• I also can't have dairy but through a series of experiments and a lot of research I think I've pinpointed my problem. It may or may not be the same for you, but I thought I'd share.  There are two kinds of beta-casein protein A1 and A2. We'll call A1 "bad casein" and A2 "good casein". The two proteins differ only in a single amino acid, but this is enough to make it so that they are processed differently in your guy. Bad casein is actually broken down into a casomorphin, which is an opioid peptide. That does not mean that milk gets you high, or is as addictive as heroin, or anything like that, it just means that it can interact with opioid receptors (which the gut has a bunch of). It's worth noting that opioids cause constipation due to their interaction with the opioid receptors in the gut, and that a lot of people feel like cheese and dairy slow things down, but any connection between the two is pure speculation on my part at this point.  Now here's where things get weird. The vast majority of milk cows in the western world are derived from Holstein-like breeds, meaning black and white cows. In a few select places, you'll see farms that use Jersey-type cows, or brown cows (Jersey cows produce less milk than Holsteins, but many connoisseurs feel it's a higher quality milk, particularly for cheese).  Holstein-like cows have A1 and A2 casein (bad and good), however, Jersey-type cows only have A2 (good casein), unless their genetic line involved a Holstein somewhere in the past, which does happen.  A company in New Zealand figured out how to test their cows for these two genes, and selected their herd down to cows that specifically produce ONLY A2 (good) casein. You might have seen it in the store, it's called A2 milk. Some people have had a lot of luck with this milk, though it still doesn't solve the problem of cheese.  I have suspected, due to trial and error and a few accidental exposures, that I have a problem with A1 casein, but not A2. In line with this: I am able to eat sheep and goat dairy without any difficulty, so at least I can still enjoy those cheeses! I am also fortunate because I'm apparently not too sensitive, as I can still eat cow-milk butter. The process of making butter removes *most* (read: enough for me) of the casein.  However, if I eat cow cheese or a baked good with milk, I get really sick. It's a much faster reaction than if I get glutened. Within minutes I'm dizzy and tired and my limbs are heavy. I have to sleep for a couple of hours, and then, over the next couple of days, I'm vulnerable to moodiness and muscles spasms and stomach upset just as though I'd been glutened (though the brain fog isn't as bad). I actually haven't tried A2 milk yet, mostly due to lack of availability (and motivation, I don't miss milk, I miss CHEESE). However, last year, when I was getting ready to go on a trip to Italy, I had a thought. Once, in the recent past, when I'd been testing dairy, I'd had a slice of parmesan cheese. Miracle of miracles, I was fine. I didn't feel a thing! I was so excited that I ran out and got some brie to eat as a snack. That did not go so well... Turns out parmigiano reggiano is made from the milk of the Reggiana variety of cow which is, you guessed it, a brown cow (they say red). I did a little more research and found that dairies in Italy predominantly use brown cows. So I decided to try something. As some of you may know, Italy is something of a haven for celiacs. It's one of the most gluten-free friendly places I've ever been. You can say "senza glutine" in the smallest little town and they don't even bat their eyelashes. You can buy gluten free foods in the pharmacy because they're considered a MEDICAL NECESSITY. If travelling-while-celiac freaks you out, go to Italy. Check out the website for the AIC (Italy's Celiac society), find some accredited restaurants, and GO NUTS. While I was there, I decided to see if I could eat the dairy. I could.  Friends, I ate gelato Every. Single. Night. after that. It was amazing. Between the dairy being safe for me and the preponderance of gluten free options, it was almost like I didn't have dietary restrictions. It was heaven. I want to go back and never leave.  So that's my story. Almost too crazy to believe.  TL;DR: Black and white cows make me sick, brown cows are my friends.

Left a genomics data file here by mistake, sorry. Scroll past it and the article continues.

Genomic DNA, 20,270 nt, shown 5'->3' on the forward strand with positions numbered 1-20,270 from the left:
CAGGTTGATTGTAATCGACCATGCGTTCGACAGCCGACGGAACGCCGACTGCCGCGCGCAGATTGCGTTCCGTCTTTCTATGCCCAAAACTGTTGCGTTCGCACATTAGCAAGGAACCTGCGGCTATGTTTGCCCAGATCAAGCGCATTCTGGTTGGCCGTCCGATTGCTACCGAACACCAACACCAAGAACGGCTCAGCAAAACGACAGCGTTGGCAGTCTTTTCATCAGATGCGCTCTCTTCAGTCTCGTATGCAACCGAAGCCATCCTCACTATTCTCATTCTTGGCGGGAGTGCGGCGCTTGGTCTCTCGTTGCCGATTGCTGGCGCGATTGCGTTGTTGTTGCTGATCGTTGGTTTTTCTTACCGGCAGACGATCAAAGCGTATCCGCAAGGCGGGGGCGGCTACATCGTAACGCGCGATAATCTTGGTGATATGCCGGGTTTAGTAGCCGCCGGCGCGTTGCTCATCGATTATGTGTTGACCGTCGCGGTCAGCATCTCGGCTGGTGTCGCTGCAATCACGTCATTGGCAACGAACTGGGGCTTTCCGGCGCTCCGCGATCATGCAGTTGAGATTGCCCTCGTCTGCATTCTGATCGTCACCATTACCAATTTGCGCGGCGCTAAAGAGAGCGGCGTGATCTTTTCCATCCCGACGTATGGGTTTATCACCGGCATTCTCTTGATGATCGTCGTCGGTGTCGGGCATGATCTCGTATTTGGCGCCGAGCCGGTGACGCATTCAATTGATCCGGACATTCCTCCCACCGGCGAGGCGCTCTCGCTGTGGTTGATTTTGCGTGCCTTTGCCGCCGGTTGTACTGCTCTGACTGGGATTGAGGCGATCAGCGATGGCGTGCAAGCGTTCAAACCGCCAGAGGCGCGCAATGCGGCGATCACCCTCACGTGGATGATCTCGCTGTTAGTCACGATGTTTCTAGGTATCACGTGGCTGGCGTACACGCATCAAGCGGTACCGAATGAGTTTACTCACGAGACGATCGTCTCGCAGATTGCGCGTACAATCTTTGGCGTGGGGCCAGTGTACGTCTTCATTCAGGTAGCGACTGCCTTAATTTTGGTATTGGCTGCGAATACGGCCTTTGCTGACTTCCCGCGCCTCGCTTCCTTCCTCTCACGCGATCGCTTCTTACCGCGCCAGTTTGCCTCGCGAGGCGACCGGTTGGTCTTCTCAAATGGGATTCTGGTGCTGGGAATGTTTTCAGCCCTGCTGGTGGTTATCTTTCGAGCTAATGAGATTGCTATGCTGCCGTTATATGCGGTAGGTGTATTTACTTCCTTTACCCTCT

• I'm a scientist, and I did a little research into the study. Looks valid and it was published in a respected journal.  http://www.gastrojournal.org/article/S0016-5085(17)36352-7/pdf The science looks solid. As someone who didn't have a super clean cut diagnosis before going gluten free, I'd love to see something like this become available. Then again, there's no doubt in my mind that I can't have gluten, so any additional testing would be purely academic. But like I said, I'm a scientist. I can't help myself. 
    • Update: I have tried calling the company several times and have emailed twice. I have yet to talk to a person on the phone and no one has emailed me back.    I did a little research and they were are already involved with a class action lawsuit about being labeled as salt free and one of the first ingredients is sodium chloride.  I am done with this shampoo because this whole company seems a little shady now! 
  • Upcoming Events